Imagine the Hollywoodese they used to get this one greenlit: “It’s Romeo and Juliet meets Braveheart!” — a not entirely fraudulent way to describe the story of star-crossed English Tristan and Irish Isolde, lovers in Merry Olde Before-It-Was-England. This story itself owes more to Greek tragedy than romance, but you wouldn’t know it by the number of teenaged girls sobbing through the film, reacting to a calamity that could have been avoided at any of a half-dozen points in the narrative by either lover simply telling the truth. But that quibble seems beside the point to the weeping masses of would-be Isoldes of Encino. Indeed, I’d worry about dropping a spoiler but for the fact that the phrase “star-crossed lovers” pretty much takes care of that. It’s an oft-told tale, whose ending cannot be in doubt if you’ve managed to graduate 7th grade: They’re Doomed Lovers, so you already know how it’s going to end; the artistry (or lack thereof) thus lies in the telling, not in any pretense of suspense.
In the studio version of the legend, Tristan (James Franco) is an English prince raised by Britain’s powerful Lord Marke, after his parents are offed by the Irish. Tristan, understandably, isn’t a fan of the of the leprechaun community, but when he’s launched out to sea, half dead, and rescued by Isolde (Sophia Myles) — a dirty, damn Irish woman — he’s forced to reconsider. Unfortunately, without a 13th Century Dr. Phil to dispense relationship advice, Tristan and Isolde fall madly in love until Tristan’s allegiance to England eventually forces him to flee. Fatefully, the two don’t lay eyes on one another again until he’s inadvertently won her marital services on behalf of Lord Marke.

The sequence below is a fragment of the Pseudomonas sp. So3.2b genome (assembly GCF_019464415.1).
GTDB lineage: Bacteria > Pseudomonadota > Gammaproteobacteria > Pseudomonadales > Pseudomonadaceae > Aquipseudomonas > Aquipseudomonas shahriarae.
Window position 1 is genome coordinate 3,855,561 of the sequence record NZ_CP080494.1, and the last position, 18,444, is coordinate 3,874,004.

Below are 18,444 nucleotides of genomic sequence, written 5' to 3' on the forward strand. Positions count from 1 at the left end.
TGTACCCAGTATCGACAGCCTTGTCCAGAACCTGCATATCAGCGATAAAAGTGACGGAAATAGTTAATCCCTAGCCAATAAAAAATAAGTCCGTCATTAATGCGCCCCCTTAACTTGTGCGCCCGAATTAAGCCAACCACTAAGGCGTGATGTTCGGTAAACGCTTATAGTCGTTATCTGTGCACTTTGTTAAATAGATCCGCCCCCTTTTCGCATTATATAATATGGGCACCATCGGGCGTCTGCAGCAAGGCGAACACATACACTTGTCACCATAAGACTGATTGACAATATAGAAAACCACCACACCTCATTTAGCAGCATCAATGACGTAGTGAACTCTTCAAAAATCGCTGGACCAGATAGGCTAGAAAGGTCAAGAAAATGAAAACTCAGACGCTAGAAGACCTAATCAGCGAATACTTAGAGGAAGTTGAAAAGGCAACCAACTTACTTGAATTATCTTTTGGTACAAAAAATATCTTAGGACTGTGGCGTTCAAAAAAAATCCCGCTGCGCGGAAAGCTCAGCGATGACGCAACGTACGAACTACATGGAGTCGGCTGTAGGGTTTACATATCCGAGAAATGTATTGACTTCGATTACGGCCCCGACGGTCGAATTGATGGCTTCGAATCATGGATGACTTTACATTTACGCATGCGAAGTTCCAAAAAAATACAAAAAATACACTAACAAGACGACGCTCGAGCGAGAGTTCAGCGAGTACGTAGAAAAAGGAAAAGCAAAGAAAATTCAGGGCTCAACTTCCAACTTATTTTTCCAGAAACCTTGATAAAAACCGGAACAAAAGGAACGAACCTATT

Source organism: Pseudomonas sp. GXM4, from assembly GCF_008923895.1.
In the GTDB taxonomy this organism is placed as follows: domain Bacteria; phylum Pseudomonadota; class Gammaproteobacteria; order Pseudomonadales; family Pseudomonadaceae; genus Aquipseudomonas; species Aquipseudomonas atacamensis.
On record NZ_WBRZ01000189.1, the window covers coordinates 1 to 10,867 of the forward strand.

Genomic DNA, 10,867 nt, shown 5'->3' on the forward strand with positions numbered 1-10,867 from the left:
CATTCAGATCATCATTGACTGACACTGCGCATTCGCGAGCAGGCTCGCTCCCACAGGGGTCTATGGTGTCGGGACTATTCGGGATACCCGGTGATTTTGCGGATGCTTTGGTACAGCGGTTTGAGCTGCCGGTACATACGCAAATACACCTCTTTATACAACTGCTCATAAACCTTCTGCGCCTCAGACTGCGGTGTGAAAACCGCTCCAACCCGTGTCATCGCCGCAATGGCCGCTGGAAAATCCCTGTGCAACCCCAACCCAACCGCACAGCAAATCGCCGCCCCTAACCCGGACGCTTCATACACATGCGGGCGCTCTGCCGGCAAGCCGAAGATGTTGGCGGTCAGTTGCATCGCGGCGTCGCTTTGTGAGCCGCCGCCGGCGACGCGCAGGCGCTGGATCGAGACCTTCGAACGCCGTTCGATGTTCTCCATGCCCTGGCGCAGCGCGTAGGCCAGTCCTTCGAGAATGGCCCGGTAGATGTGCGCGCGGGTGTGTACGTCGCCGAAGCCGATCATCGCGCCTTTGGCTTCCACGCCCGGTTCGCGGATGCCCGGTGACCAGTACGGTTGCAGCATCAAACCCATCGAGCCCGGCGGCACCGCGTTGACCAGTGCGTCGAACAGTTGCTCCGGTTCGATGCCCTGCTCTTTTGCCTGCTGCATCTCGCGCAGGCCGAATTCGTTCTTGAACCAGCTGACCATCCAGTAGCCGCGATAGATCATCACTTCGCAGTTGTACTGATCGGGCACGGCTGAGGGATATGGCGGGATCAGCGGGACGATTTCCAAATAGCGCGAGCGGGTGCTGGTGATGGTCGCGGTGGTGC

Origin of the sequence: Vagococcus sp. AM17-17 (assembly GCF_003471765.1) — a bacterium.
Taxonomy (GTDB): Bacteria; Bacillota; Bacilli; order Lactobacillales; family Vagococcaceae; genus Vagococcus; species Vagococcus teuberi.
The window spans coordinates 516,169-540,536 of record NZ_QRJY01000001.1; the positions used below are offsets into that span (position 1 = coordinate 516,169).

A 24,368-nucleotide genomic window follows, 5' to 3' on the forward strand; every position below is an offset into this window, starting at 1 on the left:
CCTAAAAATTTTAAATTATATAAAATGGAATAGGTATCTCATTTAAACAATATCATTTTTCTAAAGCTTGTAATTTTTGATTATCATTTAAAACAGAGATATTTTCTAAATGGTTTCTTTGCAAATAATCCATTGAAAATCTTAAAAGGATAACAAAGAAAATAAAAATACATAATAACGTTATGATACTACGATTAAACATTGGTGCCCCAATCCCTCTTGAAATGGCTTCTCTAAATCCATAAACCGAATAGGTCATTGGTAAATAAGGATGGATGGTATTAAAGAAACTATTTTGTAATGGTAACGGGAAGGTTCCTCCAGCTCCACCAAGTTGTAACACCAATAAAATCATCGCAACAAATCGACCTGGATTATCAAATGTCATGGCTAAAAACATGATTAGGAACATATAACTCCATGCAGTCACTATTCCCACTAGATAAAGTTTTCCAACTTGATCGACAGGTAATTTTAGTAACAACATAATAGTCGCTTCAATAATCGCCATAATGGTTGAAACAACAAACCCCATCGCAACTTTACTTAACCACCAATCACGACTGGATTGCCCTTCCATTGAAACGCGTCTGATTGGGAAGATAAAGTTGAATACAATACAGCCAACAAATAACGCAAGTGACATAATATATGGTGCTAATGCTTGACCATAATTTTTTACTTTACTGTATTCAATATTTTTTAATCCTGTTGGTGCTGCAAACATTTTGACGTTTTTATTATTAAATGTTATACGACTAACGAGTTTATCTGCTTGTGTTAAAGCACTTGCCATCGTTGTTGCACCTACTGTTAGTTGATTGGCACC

Though liberties have been taken, the history portrayed in this version of T & I may come as a surprise to those who prefer to see the Irish at the perpetual mercy of the English; to the contrary, it took centuries for the warring factions of Britannia to coalesce into a unit strong enough to shake off the tyrannical Irish. Imagine, if you will, the chagrin of one feisty, vainglorious Irishwoman on finding herself with tearstained cheeks on behalf of the English, of all people. … Still, regardless of alterations in historical minutiae, I can recommend watching the film for purely educational purposes alone. That, and you couldn’t ask for a better reason to spend the next two months of your life with a lilting brogue.
Personally, I loved this movie. True, it has its faults — a few almost unforgivable, most notably in the casting department (and while nobody loves a sweater more than I, the parade of Irish knitwear traipsing across the screen really ought to have been punctuated by the occasional diverting nod to leather or brocade, for God’s sake). But there are also some wonderful casting choices that demand notice: As Isolde, Sophia Myles acquits herself beautifully. What a relief to find a mythic beauty portrayed by someone who actually has more in her favor than mere comeliness. While avoiding the anachronistic, fiery feminist caricature, Myles manages to display the protean intelligence and passions one can readily believe of any woman, regardless of circumstance or era.